Understanding, Supporting, and Treating Young People with Pathological Demand Avoidance
Last month I presented at the National Association for Therapeutic Programs annual conference about a relatively new profile called Pathological Demand Avoidance (PDA). PDA has been studied over the last 40 years by psychologists and mental health providers. Elizabeth Newson, a British developmental psychologist, and her colleagues, were some of the first to explore the profile of these young people referred for assessment, diagnosis, and treatment who reminded referring professionals of autism but differed in important ways (e.g., sociability and imaginative play) (Newson, Le Marechal & David, 2003). It became clear to Newson and her colleagues that these young people did not fit into traditional Autism or Autism Spectrum Disorder (ASD) type diagnoses, and they proposed a separate diagnosis (PDA) within the general diagnostic category of pervasive developmental disorders.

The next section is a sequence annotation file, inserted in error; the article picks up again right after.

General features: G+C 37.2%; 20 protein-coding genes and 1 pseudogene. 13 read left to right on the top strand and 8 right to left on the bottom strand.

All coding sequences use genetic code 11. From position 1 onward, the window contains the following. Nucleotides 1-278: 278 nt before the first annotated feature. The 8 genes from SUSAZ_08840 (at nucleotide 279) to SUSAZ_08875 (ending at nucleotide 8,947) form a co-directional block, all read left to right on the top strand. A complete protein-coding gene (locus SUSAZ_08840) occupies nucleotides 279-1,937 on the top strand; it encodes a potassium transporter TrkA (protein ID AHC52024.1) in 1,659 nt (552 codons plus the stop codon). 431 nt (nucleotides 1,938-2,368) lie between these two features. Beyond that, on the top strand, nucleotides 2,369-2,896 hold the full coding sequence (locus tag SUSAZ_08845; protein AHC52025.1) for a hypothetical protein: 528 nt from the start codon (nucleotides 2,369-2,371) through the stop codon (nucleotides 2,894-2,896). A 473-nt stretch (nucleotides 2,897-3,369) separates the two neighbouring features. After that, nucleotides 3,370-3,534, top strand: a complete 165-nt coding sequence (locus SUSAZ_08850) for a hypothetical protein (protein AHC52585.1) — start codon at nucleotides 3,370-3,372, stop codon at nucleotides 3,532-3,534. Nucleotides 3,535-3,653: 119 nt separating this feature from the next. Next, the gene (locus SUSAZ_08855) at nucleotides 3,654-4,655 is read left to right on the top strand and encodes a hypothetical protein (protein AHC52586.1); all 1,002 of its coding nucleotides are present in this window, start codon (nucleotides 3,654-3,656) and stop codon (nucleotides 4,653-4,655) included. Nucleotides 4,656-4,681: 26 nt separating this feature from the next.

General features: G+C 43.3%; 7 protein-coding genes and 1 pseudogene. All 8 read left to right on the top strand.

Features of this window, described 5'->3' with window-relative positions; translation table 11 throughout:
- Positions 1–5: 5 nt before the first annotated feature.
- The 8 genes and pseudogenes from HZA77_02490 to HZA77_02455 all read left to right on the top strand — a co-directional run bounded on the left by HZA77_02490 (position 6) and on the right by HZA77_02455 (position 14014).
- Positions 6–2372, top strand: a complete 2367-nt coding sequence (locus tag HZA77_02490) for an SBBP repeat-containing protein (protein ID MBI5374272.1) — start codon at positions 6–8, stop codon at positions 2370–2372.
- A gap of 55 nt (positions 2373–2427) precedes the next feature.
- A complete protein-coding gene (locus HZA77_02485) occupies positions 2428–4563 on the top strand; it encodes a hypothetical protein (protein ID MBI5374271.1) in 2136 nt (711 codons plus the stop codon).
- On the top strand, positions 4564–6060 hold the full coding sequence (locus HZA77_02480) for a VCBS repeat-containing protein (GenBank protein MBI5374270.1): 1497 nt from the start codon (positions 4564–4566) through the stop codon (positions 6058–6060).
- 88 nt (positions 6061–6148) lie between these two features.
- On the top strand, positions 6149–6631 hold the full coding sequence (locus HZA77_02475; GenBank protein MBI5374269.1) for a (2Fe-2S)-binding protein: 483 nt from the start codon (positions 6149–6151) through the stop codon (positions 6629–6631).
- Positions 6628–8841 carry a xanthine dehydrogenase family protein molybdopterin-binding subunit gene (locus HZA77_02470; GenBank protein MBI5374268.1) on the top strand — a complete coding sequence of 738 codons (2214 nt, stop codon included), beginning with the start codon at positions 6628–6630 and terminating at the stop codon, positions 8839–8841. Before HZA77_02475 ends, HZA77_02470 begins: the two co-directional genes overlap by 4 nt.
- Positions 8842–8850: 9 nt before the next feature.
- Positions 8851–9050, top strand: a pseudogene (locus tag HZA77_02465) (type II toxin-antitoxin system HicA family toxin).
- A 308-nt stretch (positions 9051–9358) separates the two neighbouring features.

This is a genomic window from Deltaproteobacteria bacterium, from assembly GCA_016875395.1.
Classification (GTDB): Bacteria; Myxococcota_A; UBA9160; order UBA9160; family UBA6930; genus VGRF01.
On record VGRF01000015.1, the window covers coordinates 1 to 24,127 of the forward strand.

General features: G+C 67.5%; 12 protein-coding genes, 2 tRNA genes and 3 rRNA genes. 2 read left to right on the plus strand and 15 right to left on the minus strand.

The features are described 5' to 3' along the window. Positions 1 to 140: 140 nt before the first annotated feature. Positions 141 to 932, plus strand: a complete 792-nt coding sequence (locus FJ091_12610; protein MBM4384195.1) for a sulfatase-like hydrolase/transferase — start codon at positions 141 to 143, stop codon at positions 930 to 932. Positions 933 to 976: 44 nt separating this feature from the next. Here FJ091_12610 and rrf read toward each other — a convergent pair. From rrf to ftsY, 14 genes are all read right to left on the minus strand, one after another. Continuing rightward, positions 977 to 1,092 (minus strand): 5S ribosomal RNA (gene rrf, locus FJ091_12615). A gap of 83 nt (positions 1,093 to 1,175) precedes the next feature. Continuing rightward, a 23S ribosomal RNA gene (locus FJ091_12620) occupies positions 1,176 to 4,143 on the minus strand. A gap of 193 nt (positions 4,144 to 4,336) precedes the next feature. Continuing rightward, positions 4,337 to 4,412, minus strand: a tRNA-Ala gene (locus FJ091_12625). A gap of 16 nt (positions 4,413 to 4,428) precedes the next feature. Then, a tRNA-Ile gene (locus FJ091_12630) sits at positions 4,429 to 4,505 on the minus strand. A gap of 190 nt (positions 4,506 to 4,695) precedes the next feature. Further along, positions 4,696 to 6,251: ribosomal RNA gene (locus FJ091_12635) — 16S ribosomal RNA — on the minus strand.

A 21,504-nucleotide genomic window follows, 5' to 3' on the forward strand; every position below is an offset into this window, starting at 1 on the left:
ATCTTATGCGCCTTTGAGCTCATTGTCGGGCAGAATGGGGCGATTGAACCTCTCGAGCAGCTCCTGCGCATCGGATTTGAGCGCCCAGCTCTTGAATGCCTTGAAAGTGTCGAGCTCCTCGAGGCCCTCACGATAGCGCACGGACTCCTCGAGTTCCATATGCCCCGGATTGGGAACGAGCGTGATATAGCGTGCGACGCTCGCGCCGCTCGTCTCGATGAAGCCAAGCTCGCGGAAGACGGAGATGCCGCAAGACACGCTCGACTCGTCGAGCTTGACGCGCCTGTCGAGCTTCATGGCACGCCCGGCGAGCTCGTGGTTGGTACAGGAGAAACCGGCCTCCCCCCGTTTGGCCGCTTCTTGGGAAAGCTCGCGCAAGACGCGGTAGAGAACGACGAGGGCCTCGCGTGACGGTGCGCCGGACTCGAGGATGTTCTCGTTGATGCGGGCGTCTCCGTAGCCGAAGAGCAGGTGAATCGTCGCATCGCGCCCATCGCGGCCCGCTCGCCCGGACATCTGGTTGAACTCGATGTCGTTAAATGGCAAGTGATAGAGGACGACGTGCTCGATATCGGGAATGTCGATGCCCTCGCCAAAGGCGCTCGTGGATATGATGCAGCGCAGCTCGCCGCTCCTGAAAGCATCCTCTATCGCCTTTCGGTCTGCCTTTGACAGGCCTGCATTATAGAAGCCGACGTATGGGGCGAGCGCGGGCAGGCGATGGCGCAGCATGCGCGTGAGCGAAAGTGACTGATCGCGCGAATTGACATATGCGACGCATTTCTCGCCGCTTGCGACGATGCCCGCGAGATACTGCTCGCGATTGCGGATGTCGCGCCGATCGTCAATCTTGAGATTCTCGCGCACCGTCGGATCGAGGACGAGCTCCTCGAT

PDA is characterized by the following (Newson et al., 2003):
• An obsessive resistance to everyday demands and a tendency to use a range of “socially manipulative” strategies to subvert requests (e.g., distraction, targeted shocking behavior, threats).
• “Surface sociability”—a superficial ability to manage social interaction, but with little evidence of a normal sense of social identity (e.g., believing themselves to be on a par with or superior to adults), and a lack of pride or shame, evident in socially shocking behavior viewed as infantile or bothersome by peers.
• Lability of mood and impulsivity motivated by an obsessive need for control.
• Comfortable in role play and pretending—often adopting borrowed roles when interacting with others (e.g., relating to peers in the manner of a teacher or other scripted roles.)
• Early language delays due to passivity.
• Obsessive behavior often targeted at particular people or their characteristics.
• A passive early infancy history of delayed developmental milestones, and
• Neurological involvement (e.g., delayed milestones, clumsiness, and seizures).